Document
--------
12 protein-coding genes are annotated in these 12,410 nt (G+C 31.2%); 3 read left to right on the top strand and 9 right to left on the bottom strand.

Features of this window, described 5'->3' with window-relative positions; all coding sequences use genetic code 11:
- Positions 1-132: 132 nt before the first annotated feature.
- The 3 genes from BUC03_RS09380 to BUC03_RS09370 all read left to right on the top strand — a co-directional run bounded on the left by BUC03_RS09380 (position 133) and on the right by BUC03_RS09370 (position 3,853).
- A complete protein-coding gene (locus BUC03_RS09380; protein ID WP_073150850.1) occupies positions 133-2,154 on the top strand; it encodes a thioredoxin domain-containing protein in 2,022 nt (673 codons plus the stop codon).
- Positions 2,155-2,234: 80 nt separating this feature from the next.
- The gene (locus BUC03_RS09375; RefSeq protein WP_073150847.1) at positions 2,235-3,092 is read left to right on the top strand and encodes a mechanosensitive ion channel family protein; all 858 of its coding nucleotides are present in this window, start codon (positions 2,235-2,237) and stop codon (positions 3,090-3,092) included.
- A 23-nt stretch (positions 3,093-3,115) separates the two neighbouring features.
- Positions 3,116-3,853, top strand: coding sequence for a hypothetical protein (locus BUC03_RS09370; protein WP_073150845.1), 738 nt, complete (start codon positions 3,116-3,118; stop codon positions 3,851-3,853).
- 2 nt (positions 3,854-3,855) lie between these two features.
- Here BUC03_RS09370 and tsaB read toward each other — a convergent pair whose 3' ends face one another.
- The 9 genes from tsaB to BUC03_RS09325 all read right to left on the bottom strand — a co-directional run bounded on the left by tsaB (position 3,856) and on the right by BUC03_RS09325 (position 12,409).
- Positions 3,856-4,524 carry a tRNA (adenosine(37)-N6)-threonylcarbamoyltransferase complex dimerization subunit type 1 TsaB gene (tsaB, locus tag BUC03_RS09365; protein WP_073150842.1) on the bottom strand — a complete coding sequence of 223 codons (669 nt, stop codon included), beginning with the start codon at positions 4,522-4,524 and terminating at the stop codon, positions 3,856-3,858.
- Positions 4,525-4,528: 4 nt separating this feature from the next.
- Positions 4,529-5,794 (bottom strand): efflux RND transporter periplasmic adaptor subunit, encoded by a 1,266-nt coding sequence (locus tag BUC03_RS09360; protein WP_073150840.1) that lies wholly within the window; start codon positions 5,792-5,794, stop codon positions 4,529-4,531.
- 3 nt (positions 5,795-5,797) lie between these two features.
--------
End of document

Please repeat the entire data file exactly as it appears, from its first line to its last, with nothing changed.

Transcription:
12 protein-coding genes are annotated in these 12,410 nt (G+C 31.2%); 3 read left to right on the top strand and 9 right to left on the bottom strand.

Features of this window, described 5'->3' with window-relative positions; all coding sequences use genetic code 11:
- Positions 1-132: 132 nt before the first annotated feature.
- The 3 genes from BUC03_RS09380 to BUC03_RS09370 all read left to right on the top strand — a co-directional run bounded on the left by BUC03_RS09380 (position 133) and on the right by BUC03_RS09370 (position 3,853).
- A complete protein-coding gene (locus BUC03_RS09380; protein ID WP_073150850.1) occupies positions 133-2,154 on the top strand; it encodes a thioredoxin domain-containing protein in 2,022 nt (673 codons plus the stop codon).
- Positions 2,155-2,234: 80 nt separating this feature from the next.
- The gene (locus BUC03_RS09375; RefSeq protein WP_073150847.1) at positions 2,235-3,092 is read left to right on the top strand and encodes a mechanosensitive ion channel family protein; all 858 of its coding nucleotides are present in this window, start codon (positions 2,235-2,237) and stop codon (positions 3,090-3,092) included.
- A 23-nt stretch (positions 3,093-3,115) separates the two neighbouring features.
- Positions 3,116-3,853, top strand: coding sequence for a hypothetical protein (locus BUC03_RS09370; protein WP_073150845.1), 738 nt, complete (start codon positions 3,116-3,118; stop codon positions 3,851-3,853).
- 2 nt (positions 3,854-3,855) lie between these two features.
- Here BUC03_RS09370 and tsaB read toward each other — a convergent pair whose 3' ends face one another.
- The 9 genes from tsaB to BUC03_RS09325 all read right to left on the bottom strand — a co-directional run bounded on the left by tsaB (position 3,856) and on the right by BUC03_RS09325 (position 12,409).
- Positions 3,856-4,524 carry a tRNA (adenosine(37)-N6)-threonylcarbamoyltransferase complex dimerization subunit type 1 TsaB gene (tsaB, locus tag BUC03_RS09365; protein WP_073150842.1) on the bottom strand — a complete coding sequence of 223 codons (669 nt, stop codon included), beginning with the start codon at positions 4,522-4,524 and terminating at the stop codon, positions 3,856-3,858.
- Positions 4,525-4,528: 4 nt separating this feature from the next.
- Positions 4,529-5,794 (bottom strand): efflux RND transporter periplasmic adaptor subunit, encoded by a 1,266-nt coding sequence (locus tag BUC03_RS09360; protein WP_073150840.1) that lies wholly within the window; start codon positions 5,792-5,794, stop codon positions 4,529-4,531.
- 3 nt (positions 5,795-5,797) lie between these two features.